Weathering Your Emotional Storms: How to Tap into Your Observer Self

Person with shoulder-length auburn hair stands inside house looking out doors at rainstormWhy is it that compassion and objectivity are so much easier to extend to others than to ourselves? Many of those I provide therapy to have said something to the effect of, “I can give such great advice to friends or family, but when it comes to myself, I’m so bad at knowing how to handle things.” I suspect we’ve all been there. I believe this is a human and universal experience. Let’s take a look at why this could occur and how we may become better at being in our own respective corners when challenging situations arise.

First, the theoretical framework. Acceptance and commitment therapy (ACT) describes three separate “senses of self”: self as content, self as process, and self as context. The two I find most relevant, and on which I will focus for the purposes of this article, are the first and the last: self as content and self as context.

The self as content perspective is highly internalized and subjective. In this view, we identify with ourselves through our thoughts, evaluations, judgments, memories, and emotions. As a result, our sense of self can fluctuate depending on life circumstances. When life is smooth sailing and the content is neutral or positive, those who hold the self as content view don’t generally struggle too much. However, when the inevitable storms of life hit, over-identifying with the negative or painful content of our minds undermines a secure sense of self.

The self as context perspective, in contrast, is more externalized and objective. Those who hold this view place less weight on the transient emotional content of their minds and more on the parts of themselves that remain constant over time. A metaphor by Pema Chödrön, Buddhist teacher, highlights the difference between the self as content and self as context viewpoints: “You are the sky. Everything else is just the weather.” Learning to cultivate this sense of self can be grounding in difficult times.

Interestingly, when we are attempting to support others who are struggling, we naturally shift into the self as context perspective. We are able to step out and see the bigger picture beyond the content. We don’t get so caught up in their emotional storm, largely fueled by perception, and instead are able to observe the storm itself.

Interestingly, when we are attempting to support others who are struggling, we naturally shift into the self as context perspective. We are able to step out and see the bigger picture beyond the content. We don’t get so caught up in their emotional storm, largely fueled by perception, and instead are able to observe the storm itself. This allows us to transcend their situation and perception of it, and to show up in a helpful or compassionate way. At the most basic level, that is a large part of why talking to a trusted confidant can be so beneficial and healing.

How can we shift away from the self as content mode of thinking into the self as context perspective? The key is to find and make contact with your internal observer self; to cultivate a sense of mindfulness and awareness about these processes. There are a variety of ways to do so, some of which are formal and deliberate, some less so. For example, attending therapy guided by a mindfulness-based provider can help immensely and would be considered a more structured approach. On the informal end of the spectrum, participating in virtually any mindfulness-based activity or practice can assist with this goal.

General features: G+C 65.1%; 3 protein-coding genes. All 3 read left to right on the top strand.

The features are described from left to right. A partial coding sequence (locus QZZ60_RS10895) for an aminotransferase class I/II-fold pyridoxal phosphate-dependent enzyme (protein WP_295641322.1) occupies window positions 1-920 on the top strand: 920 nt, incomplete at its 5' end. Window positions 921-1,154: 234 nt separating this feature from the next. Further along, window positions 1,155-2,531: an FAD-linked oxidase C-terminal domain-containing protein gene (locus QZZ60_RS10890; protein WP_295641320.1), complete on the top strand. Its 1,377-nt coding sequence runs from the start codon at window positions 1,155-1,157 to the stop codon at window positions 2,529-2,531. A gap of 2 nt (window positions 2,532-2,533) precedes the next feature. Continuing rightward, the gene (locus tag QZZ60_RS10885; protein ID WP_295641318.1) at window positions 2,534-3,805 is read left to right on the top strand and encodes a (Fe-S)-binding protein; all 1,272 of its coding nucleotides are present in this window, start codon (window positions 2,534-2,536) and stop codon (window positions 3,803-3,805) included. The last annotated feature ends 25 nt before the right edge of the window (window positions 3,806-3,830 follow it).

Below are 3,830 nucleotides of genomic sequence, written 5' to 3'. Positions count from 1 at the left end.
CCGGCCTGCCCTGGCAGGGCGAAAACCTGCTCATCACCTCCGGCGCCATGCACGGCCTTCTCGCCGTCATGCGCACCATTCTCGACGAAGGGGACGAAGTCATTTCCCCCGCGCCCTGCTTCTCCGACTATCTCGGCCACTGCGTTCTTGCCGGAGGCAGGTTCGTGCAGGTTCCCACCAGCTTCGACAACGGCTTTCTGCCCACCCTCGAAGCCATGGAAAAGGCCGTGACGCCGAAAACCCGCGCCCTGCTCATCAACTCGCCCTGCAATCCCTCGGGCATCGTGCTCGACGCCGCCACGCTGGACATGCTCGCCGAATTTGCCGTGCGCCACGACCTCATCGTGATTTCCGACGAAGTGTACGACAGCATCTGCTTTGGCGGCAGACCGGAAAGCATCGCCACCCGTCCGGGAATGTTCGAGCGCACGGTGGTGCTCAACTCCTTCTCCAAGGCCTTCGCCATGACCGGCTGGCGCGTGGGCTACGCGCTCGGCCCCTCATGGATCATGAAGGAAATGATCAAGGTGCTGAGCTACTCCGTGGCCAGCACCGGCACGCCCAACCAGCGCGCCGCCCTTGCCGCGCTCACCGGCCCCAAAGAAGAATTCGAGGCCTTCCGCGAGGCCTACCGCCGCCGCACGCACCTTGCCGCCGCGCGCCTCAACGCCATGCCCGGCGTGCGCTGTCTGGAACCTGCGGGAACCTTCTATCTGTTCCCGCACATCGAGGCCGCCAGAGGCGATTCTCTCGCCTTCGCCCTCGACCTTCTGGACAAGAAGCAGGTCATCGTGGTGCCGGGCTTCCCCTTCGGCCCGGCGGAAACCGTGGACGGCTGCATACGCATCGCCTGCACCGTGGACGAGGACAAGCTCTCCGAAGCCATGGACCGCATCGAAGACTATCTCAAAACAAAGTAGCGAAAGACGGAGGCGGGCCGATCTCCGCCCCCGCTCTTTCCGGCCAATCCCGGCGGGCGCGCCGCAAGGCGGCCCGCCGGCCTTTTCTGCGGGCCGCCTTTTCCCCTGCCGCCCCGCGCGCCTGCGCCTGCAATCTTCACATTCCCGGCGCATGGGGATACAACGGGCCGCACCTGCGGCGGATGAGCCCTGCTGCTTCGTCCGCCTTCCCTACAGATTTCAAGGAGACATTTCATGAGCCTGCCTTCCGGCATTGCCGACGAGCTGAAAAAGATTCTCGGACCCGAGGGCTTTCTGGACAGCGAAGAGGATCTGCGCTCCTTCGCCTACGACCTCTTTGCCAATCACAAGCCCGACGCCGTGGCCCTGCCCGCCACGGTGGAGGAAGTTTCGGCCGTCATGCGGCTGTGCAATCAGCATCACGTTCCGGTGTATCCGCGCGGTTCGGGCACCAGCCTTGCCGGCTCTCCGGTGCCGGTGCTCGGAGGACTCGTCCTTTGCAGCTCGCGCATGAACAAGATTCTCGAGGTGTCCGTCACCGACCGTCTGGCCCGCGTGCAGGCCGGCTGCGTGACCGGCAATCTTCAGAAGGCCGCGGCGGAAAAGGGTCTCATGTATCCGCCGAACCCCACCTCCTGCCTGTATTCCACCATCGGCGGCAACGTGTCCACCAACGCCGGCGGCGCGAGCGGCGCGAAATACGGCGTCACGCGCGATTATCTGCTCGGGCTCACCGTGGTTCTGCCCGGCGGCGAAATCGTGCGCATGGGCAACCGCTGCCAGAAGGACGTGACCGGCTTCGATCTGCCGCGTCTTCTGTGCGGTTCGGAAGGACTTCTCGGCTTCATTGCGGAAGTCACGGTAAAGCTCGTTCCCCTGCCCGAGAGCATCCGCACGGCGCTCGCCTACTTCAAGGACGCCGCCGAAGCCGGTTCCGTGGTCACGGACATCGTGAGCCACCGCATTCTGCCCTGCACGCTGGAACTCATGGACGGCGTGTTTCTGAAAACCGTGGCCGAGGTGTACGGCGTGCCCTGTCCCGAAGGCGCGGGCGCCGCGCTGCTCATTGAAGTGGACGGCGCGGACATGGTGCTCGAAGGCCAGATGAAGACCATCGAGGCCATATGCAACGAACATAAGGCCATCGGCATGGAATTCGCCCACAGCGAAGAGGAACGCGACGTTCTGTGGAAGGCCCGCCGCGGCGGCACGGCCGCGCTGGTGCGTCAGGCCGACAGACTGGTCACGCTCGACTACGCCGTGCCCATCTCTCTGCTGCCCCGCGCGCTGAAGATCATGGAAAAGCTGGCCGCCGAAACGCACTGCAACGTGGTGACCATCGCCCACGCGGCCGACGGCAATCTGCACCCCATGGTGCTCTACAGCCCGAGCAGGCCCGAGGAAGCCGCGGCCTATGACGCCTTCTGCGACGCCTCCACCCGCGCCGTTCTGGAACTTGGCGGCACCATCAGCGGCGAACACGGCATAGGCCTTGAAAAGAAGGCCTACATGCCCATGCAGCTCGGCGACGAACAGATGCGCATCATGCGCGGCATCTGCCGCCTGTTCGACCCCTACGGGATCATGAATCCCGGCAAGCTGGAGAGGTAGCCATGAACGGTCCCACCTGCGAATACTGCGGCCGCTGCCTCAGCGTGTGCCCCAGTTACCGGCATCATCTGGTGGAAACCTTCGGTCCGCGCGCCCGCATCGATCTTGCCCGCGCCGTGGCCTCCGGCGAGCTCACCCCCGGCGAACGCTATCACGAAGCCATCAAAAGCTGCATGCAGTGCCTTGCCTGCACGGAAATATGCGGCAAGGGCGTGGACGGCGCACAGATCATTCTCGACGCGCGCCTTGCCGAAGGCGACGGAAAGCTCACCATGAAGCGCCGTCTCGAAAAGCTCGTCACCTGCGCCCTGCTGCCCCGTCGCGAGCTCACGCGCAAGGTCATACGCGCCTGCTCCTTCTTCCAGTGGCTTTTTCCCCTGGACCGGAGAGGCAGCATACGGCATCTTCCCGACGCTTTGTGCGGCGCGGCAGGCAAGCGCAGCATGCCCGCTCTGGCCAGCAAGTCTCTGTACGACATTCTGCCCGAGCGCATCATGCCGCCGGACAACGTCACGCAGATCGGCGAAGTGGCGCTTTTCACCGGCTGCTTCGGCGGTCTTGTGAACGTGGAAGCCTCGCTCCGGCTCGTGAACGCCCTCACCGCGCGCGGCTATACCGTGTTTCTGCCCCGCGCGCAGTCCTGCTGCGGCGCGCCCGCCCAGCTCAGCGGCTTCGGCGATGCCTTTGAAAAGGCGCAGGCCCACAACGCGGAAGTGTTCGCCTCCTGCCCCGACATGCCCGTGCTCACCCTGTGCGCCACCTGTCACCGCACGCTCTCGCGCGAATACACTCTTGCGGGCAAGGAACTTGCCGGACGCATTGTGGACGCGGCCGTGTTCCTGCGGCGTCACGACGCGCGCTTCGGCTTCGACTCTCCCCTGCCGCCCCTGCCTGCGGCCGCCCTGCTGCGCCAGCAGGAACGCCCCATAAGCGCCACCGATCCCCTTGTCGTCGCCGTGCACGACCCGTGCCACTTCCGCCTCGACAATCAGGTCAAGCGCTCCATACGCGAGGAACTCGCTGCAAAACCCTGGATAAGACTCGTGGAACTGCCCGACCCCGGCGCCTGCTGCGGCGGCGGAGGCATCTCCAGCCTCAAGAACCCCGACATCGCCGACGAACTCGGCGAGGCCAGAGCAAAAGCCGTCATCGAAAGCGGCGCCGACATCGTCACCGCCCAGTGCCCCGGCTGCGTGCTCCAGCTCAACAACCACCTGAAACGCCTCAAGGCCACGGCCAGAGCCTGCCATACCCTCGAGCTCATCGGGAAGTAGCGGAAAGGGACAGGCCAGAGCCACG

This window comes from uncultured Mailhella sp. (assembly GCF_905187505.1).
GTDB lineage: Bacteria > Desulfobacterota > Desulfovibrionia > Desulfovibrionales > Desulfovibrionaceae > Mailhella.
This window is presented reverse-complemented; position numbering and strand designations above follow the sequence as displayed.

Here’s a quick exercise aimed at making brief contact with your self as context. First, go to a quiet place where you won’t be interrupted for a few minutes. Then, either pull out a few picture albums from the closet or log on to a social media account (such as Facebook) that you’ve been posting pictures to for some time. Begin with the oldest pictures or albums, not dwelling too long on any particular picture or accompanying thought. As you take in the images, make an effort to notice what your mind has to say about particular events you’ve participated in, places you’ve been, people you’ve known, and how you’ve viewed yourself at those points in life versus how you see yourself right now. Notice the part of you that is doing all the noticing. In other words, attempt to separate the part of you that is reacting to the pictures and the memories from the part of you that is observing the associated emotions roll in and out like the weather.

From this place, can you see how much of your life and your views are constantly in motion, yet the noticing part of you never changes? What was that exercise like for you? What thoughts, feelings, and emotions showed up? Were you able to create some distance between these two selves, or did you find yourself getting lost in the content?

© Copyright 2018 GoodTherapy.org. All rights reserved. Permission to publish granted by Melissa Stringer, LPC, DCC, NCC, therapist in Sunnyvale, Texas

The preceding article was solely written by the author named above. Any views and opinions expressed are not necessarily shared by GoodTherapy.org. Questions or concerns about the preceding article can be directed to the author or posted as a comment below.

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